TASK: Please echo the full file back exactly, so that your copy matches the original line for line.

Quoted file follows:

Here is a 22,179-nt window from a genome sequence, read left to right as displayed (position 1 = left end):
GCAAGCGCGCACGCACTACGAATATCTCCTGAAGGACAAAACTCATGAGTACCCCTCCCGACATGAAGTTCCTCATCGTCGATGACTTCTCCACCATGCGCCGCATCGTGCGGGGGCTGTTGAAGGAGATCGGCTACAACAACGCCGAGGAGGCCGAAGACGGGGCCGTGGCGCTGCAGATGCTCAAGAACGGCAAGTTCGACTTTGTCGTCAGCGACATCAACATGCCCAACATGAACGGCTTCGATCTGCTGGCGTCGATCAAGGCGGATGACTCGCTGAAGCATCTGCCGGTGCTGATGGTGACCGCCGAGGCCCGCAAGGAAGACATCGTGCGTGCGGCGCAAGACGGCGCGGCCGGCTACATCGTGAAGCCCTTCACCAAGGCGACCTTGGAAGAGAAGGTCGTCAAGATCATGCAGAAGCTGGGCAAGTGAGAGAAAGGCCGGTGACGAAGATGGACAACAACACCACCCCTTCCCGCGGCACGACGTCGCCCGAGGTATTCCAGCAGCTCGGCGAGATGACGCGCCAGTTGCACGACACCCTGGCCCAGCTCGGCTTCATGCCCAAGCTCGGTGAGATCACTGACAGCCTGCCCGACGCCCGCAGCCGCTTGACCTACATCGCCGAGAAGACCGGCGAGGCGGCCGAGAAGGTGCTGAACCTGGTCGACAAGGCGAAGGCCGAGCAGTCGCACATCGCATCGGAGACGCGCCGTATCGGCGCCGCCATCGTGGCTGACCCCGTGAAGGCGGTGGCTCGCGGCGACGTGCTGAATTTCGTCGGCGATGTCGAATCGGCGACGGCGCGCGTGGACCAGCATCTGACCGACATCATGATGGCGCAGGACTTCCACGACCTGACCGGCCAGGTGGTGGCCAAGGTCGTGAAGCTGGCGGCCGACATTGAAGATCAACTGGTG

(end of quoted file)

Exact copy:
Here is a 22,179-nt window from a genome sequence, read left to right as displayed (position 1 = left end):
GCAAGCGCGCACGCACTACGAATATCTCCTGAAGGACAAAACTCATGAGTACCCCTCCCGACATGAAGTTCCTCATCGTCGATGACTTCTCCACCATGCGCCGCATCGTGCGGGGGCTGTTGAAGGAGATCGGCTACAACAACGCCGAGGAGGCCGAAGACGGGGCCGTGGCGCTGCAGATGCTCAAGAACGGCAAGTTCGACTTTGTCGTCAGCGACATCAACATGCCCAACATGAACGGCTTCGATCTGCTGGCGTCGATCAAGGCGGATGACTCGCTGAAGCATCTGCCGGTGCTGATGGTGACCGCCGAGGCCCGCAAGGAAGACATCGTGCGTGCGGCGCAAGACGGCGCGGCCGGCTACATCGTGAAGCCCTTCACCAAGGCGACCTTGGAAGAGAAGGTCGTCAAGATCATGCAGAAGCTGGGCAAGTGAGAGAAAGGCCGGTGACGAAGATGGACAACAACACCACCCCTTCCCGCGGCACGACGTCGCCCGAGGTATTCCAGCAGCTCGGCGAGATGACGCGCCAGTTGCACGACACCCTGGCCCAGCTCGGCTTCATGCCCAAGCTCGGTGAGATCACTGACAGCCTGCCCGACGCCCGCAGCCGCTTGACCTACATCGCCGAGAAGACCGGCGAGGCGGCCGAGAAGGTGCTGAACCTGGTCGACAAGGCGAAGGCCGAGCAGTCGCACATCGCATCGGAGACGCGCCGTATCGGCGCCGCCATCGTGGCTGACCCCGTGAAGGCGGTGGCTCGCGGCGACGTGCTGAATTTCGTCGGCGATGTCGAATCGGCGACGGCGCGCGTGGACCAGCATCTGACCGACATCATGATGGCGCAGGACTTCCACGACCTGACCGGCCAGGTGGTGGCCAAGGTCGTGAAGCTGGCGGCCGACATTGAAGATCAACTGGTG